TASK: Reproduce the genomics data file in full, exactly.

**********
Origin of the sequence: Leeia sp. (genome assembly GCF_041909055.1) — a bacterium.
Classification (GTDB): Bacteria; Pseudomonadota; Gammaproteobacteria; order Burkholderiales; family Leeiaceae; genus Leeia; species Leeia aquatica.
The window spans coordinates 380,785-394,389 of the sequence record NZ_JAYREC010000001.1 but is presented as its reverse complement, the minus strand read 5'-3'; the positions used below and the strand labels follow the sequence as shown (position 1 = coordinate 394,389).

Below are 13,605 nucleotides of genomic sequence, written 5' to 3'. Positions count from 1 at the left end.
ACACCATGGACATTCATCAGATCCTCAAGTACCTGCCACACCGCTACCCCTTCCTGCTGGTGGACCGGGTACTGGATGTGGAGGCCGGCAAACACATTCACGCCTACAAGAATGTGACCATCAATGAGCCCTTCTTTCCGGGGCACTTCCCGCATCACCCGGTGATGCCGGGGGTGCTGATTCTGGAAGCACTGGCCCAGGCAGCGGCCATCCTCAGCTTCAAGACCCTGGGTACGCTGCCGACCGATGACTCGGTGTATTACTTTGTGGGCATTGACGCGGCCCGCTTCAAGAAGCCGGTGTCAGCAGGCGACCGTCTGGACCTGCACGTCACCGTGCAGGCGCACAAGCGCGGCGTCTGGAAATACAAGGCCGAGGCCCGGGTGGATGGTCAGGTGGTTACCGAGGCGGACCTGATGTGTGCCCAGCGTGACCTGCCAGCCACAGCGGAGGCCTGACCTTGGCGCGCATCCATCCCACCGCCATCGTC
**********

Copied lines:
Origin of the sequence: Leeia sp. (genome assembly GCF_041909055.1) — a bacterium.
Classification (GTDB): Bacteria; Pseudomonadota; Gammaproteobacteria; order Burkholderiales; family Leeiaceae; genus Leeia; species Leeia aquatica.
The window spans coordinates 380,785-394,389 of the sequence record NZ_JAYREC010000001.1 but is presented as its reverse complement, the minus strand read 5'-3'; the positions used below and the strand labels follow the sequence as shown (position 1 = coordinate 394,389).

Below are 13,605 nucleotides of genomic sequence, written 5' to 3'. Positions count from 1 at the left end.
ACACCATGGACATTCATCAGATCCTCAAGTACCTGCCACACCGCTACCCCTTCCTGCTGGTGGACCGGGTACTGGATGTGGAGGCCGGCAAACACATTCACGCCTACAAGAATGTGACCATCAATGAGCCCTTCTTTCCGGGGCACTTCCCGCATCACCCGGTGATGCCGGGGGTGCTGATTCTGGAAGCACTGGCCCAGGCAGCGGCCATCCTCAGCTTCAAGACCCTGGGTACGCTGCCGACCGATGACTCGGTGTATTACTTTGTGGGCATTGACGCGGCCCGCTTCAAGAAGCCGGTGTCAGCAGGCGACCGTCTGGACCTGCACGTCACCGTGCAGGCGCACAAGCGCGGCGTCTGGAAATACAAGGCCGAGGCCCGGGTGGATGGTCAGGTGGTTACCGAGGCGGACCTGATGTGTGCCCAGCGTGACCTGCCAGCCACAGCGGAGGCCTGACCTTGGCGCGCATCCATCCCACCGCCATCGTC